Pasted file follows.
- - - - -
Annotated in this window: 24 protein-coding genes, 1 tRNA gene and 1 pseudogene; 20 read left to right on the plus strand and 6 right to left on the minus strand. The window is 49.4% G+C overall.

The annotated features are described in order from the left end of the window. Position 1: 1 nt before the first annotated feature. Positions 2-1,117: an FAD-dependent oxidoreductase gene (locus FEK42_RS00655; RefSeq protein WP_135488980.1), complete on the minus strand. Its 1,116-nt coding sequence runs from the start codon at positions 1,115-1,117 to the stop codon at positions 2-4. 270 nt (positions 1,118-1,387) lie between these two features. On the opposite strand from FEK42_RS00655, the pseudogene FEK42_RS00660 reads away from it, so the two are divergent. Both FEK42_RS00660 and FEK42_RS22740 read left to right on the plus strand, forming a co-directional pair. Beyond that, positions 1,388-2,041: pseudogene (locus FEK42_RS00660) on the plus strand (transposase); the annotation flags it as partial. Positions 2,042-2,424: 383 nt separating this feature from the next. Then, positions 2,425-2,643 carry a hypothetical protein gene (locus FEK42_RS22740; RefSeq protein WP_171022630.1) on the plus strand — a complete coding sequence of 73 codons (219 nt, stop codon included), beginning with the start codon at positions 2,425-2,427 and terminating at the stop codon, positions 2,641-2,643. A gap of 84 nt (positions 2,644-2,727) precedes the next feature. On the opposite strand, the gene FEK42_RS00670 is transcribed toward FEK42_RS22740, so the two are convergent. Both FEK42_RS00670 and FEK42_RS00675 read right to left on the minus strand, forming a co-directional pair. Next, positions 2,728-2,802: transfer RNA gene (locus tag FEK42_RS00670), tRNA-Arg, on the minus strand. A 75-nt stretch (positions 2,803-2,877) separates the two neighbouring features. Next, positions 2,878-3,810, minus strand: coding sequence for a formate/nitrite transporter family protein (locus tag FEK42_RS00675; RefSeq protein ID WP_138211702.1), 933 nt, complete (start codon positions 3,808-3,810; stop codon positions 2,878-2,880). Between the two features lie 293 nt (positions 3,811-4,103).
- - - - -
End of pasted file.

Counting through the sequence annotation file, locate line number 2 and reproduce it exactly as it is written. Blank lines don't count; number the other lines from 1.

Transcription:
The annotated features are described in order from the left end of the window. Position 1: 1 nt before the first annotated feature. Positions 2-1,117: an FAD-dependent oxidoreductase gene (locus FEK42_RS00655; RefSeq protein WP_135488980.1), complete on the minus strand. Its 1,116-nt coding sequence runs from the start codon at positions 1,115-1,117 to the stop codon at positions 2-4. 270 nt (positions 1,118-1,387) lie between these two features. On the opposite strand from FEK42_RS00655, the pseudogene FEK42_RS00660 reads away from it, so the two are divergent. Both FEK42_RS00660 and FEK42_RS22740 read left to right on the plus strand, forming a co-directional pair. Beyond that, positions 1,388-2,041: pseudogene (locus FEK42_RS00660) on the plus strand (transposase); the annotation flags it as partial. Positions 2,042-2,424: 383 nt separating this feature from the next. Then, positions 2,425-2,643 carry a hypothetical protein gene (locus FEK42_RS22740; RefSeq protein WP_171022630.1) on the plus strand — a complete coding sequence of 73 codons (219 nt, stop codon included), beginning with the start codon at positions 2,425-2,427 and terminating at the stop codon, positions 2,641-2,643. A gap of 84 nt (positions 2,644-2,727) precedes the next feature. On the opposite strand, the gene FEK42_RS00670 is transcribed toward FEK42_RS22740, so the two are convergent. Both FEK42_RS00670 and FEK42_RS00675 read right to left on the minus strand, forming a co-directional pair. Next, positions 2,728-2,802: transfer RNA gene (locus tag FEK42_RS00670), tRNA-Arg, on the minus strand. A 75-nt stretch (positions 2,803-2,877) separates the two neighbouring features. Next, positions 2,878-3,810, minus strand: coding sequence for a formate/nitrite transporter family protein (locus tag FEK42_RS00675; RefSeq protein ID WP_138211702.1), 933 nt, complete (start codon positions 3,808-3,810; stop codon positions 2,878-2,880). Between the two features lie 293 nt (positions 3,811-4,103).